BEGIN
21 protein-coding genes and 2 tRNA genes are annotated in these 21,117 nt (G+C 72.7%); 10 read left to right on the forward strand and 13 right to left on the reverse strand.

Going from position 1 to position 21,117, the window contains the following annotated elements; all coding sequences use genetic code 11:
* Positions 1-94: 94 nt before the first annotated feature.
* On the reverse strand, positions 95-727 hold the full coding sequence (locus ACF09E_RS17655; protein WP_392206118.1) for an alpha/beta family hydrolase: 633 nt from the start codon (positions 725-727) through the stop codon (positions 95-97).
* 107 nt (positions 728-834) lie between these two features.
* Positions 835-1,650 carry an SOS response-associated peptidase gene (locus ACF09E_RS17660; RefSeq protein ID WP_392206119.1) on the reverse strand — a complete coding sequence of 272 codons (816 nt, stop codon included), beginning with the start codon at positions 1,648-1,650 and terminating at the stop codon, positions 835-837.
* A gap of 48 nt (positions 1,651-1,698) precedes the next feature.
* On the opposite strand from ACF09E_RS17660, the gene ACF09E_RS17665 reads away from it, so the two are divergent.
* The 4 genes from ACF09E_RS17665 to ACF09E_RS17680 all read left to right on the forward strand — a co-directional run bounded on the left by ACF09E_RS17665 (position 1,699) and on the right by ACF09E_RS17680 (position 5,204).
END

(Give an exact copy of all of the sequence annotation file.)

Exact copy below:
21 protein-coding genes and 2 tRNA genes are annotated in these 21,117 nt (G+C 72.7%); 10 read left to right on the forward strand and 13 right to left on the reverse strand.

Going from position 1 to position 21,117, the window contains the following annotated elements; all coding sequences use genetic code 11:
* Positions 1-94: 94 nt before the first annotated feature.
* On the reverse strand, positions 95-727 hold the full coding sequence (locus ACF09E_RS17655; protein WP_392206118.1) for an alpha/beta family hydrolase: 633 nt from the start codon (positions 725-727) through the stop codon (positions 95-97).
* 107 nt (positions 728-834) lie between these two features.
* Positions 835-1,650 carry an SOS response-associated peptidase gene (locus ACF09E_RS17660; RefSeq protein ID WP_392206119.1) on the reverse strand — a complete coding sequence of 272 codons (816 nt, stop codon included), beginning with the start codon at positions 1,648-1,650 and terminating at the stop codon, positions 835-837.
* A gap of 48 nt (positions 1,651-1,698) precedes the next feature.
* On the opposite strand from ACF09E_RS17660, the gene ACF09E_RS17665 reads away from it, so the two are divergent.
* The 4 genes from ACF09E_RS17665 to ACF09E_RS17680 all read left to right on the forward strand — a co-directional run bounded on the left by ACF09E_RS17665 (position 1,699) and on the right by ACF09E_RS17680 (position 5,204).